We see that Abraham came near and then asks his question. Many of the commentaries I have read on this subject state that this was an act of prayer. I hearken back to my study yesterday on prayer and think about how when we pray we are boldly approaching the throne of grace (Hebrews 4:16). When we go to the LORD in prayer we go to praise Him, to make our requests to Him, to seek wisdom and guidance and last but not least, to intercede for others. Abraham was doing the latter. While the description seems to point only to the fact that Abraham came near (as to suggest that he came near physically), we know that any communication with the LORD is considered prayer; prayer, after all, is communication with God by its very definition. And so Abraham approaches God, and I think Abraham asks an appropriate question here. “Would You also destroy the righteous with the wicked?” Abraham surely knew the character of God. He had likely taught his family about how God is a just and righteous God who spared the righteous way back during the flood; the God who delivered Abraham from Egypt when in his folly he had gone astray from righteousness himself. Abraham is not concerned that the LORD would destroy the wicked, for the wicked are reserved for judgment (Job 21:30, Proverbs 16:4, 2 Peter 2:4, 2:9), but rather the righteous. It is for these that Abraham intercedes. Perhaps Abraham was focused intently on Lot being numbered amongst them and wants to see Lot spared, but I think he was concerned for any of the inhabitants that might be found righteous and numbered amongst those doomed to destruction. And so Abraham begins to haggle with God to spare the city of Sodom.

Another thing that we have to consider is that when we are talking about Sodom here we are not just speaking of Sodom alone, but the surrounding cities that made up 5 cities which were cojoined consisting of Sodom and Gomorrah, Admah, Zeboiim, and Zoar (a Pentapolis). This entire region was under the impending wrath for the sin was horrendous in that area. And so Abraham, surely convinced that God will do what is righteous because God is by His very nature righteous,  pleads for those amongst the 5 cities who may have some hope of salvation.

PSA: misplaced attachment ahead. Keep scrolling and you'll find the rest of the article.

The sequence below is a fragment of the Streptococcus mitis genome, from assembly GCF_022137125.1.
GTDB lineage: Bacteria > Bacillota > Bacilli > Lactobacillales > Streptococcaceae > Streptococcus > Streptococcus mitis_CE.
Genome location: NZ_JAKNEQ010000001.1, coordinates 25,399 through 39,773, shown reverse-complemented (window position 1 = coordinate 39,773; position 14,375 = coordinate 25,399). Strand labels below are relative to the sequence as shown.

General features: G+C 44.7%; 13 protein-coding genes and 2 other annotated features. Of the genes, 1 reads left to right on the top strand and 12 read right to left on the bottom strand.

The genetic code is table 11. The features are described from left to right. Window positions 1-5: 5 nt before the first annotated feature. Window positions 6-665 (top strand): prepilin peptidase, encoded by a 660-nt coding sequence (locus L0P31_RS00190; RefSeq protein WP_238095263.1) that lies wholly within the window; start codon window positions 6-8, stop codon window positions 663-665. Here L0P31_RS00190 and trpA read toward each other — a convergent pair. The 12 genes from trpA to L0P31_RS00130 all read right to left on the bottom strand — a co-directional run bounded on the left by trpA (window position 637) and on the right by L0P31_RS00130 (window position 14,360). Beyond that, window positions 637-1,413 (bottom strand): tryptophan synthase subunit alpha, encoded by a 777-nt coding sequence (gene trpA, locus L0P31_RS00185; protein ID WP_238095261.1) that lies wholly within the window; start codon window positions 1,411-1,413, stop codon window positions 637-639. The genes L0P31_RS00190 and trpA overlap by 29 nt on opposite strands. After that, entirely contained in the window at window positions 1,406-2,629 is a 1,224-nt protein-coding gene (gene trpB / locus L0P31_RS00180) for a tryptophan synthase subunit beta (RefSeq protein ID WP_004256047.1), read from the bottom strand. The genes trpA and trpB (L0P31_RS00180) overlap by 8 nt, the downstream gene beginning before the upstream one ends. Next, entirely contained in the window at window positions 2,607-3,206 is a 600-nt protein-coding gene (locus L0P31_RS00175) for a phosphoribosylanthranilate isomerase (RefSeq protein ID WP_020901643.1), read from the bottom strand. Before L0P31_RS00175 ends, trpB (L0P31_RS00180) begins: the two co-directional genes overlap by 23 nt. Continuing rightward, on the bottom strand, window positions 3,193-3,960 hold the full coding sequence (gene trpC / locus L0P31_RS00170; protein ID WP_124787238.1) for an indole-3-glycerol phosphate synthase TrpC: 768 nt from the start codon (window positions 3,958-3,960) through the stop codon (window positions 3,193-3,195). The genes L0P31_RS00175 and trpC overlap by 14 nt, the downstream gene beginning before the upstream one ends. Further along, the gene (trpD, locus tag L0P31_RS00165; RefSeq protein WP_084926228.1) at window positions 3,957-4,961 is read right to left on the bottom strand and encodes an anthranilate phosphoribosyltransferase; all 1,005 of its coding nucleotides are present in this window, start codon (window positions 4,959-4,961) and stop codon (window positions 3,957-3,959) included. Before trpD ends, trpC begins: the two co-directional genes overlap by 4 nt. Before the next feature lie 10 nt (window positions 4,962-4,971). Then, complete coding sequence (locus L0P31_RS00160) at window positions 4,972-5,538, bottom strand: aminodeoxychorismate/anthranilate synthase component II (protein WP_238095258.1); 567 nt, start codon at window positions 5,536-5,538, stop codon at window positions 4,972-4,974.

[Gen 18:24 NKJV] “Suppose there were fifty righteous within the city; would You also destroy the place and not spare [it] for the fifty righteous that were in it?
[Gen 18:25 NKJV] “Far be it from You to do such a thing as this, to slay the righteous with the wicked, so that the righteous should be as the wicked; far be it from You! Shall not the Judge of all the earth do right?”

Now some might view this as Abraham questioning the integrity of God as if He could do wrong. And while some do approach their questioning of God’s reasoning with an impious attitude, I am certain that this was not the case with Abraham. Abraham seems to be appealing to the very nature of God. I like what John Calvin says on this subject:

This method of appeal would not always avail among earthly judges; who are sometimes deceived by error, or perverted by favor, or inflamed with hatred, or corrupted by gifts, or misled by other means, to acts of injustice. But since God, to whom it naturally belongs to judge the world, is liable to none of these evils, it follows, that He can no more be drawn aside from equity, than he can deny himself to be God.

The fact is that God is not an earthly judge who is swayed by the corruptible. God is incorruptible and His judgments are fair, true and righteous. God is incapable of doing anything apart from His nature. And so to quell the thoughts of injustice that some still may have, may I remind you that God sometimes carries out His judgment on whole groups of people and for good cause allows collateral damage. Take for example Daniel, Shadrak, Meshak, and Abednigo. If any were numbered amongst the righteous of Israel surely these young men were. Still, they were exiled with the whole lot of them. God designed it as such for a greater purpose which was later revealed. God may throw the baby out with the bathwater if He has plans for the baby that don’t involve the tub.

[Gen 18:26 NKJV] So the LORD said, “If I find in Sodom fifty righteous within the city, then I will spare all the place for their sakes.”
[Gen 18:27 NKJV] Then Abraham answered and said, “Indeed now, I who [am but] dust and ashes have taken it upon myself to speak to the Lord:
[Gen 18:28 NKJV] “Suppose there were five less than the fifty righteous; would You destroy all of the city for [lack of] five?” So He said, “If I find there forty-five, I will not destroy [it].”